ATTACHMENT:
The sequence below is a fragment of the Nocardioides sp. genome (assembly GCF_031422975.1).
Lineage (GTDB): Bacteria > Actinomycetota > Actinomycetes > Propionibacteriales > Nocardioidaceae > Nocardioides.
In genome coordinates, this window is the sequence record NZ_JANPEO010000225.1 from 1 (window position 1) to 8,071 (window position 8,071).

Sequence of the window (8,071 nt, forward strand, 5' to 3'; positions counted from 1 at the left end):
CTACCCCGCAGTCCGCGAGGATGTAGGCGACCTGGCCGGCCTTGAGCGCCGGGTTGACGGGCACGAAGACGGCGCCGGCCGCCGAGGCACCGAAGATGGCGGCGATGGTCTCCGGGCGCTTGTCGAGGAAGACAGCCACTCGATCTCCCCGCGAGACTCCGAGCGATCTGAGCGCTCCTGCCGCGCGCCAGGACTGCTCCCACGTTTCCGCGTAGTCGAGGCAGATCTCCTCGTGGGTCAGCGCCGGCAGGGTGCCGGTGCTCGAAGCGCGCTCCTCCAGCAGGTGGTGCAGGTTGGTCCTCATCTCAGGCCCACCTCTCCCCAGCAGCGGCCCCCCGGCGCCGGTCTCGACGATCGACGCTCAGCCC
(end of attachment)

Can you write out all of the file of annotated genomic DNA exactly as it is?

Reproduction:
The sequence below is a fragment of the Nocardioides sp. genome (assembly GCF_031422975.1).
Lineage (GTDB): Bacteria > Actinomycetota > Actinomycetes > Propionibacteriales > Nocardioidaceae > Nocardioides.
In genome coordinates, this window is the sequence record NZ_JANPEO010000225.1 from 1 (window position 1) to 8,071 (window position 8,071).

Sequence of the window (8,071 nt, forward strand, 5' to 3'; positions counted from 1 at the left end):
CTACCCCGCAGTCCGCGAGGATGTAGGCGACCTGGCCGGCCTTGAGCGCCGGGTTGACGGGCACGAAGACGGCGCCGGCCGCCGAGGCACCGAAGATGGCGGCGATGGTCTCCGGGCGCTTGTCGAGGAAGACAGCCACTCGATCTCCCCGCGAGACTCCGAGCGATCTGAGCGCTCCTGCCGCGCGCCAGGACTGCTCCCACGTTTCCGCGTAGTCGAGGCAGATCTCCTCGTGGGTCAGCGCCGGCAGGGTGCCGGTGCTCGAAGCGCGCTCCTCCAGCAGGTGGTGCAGGTTGGTCCTCATCTCAGGCCCACCTCTCCCCAGCAGCGGCCCCCCGGCGCCGGTCTCGACGATCGACGCTCAGCCC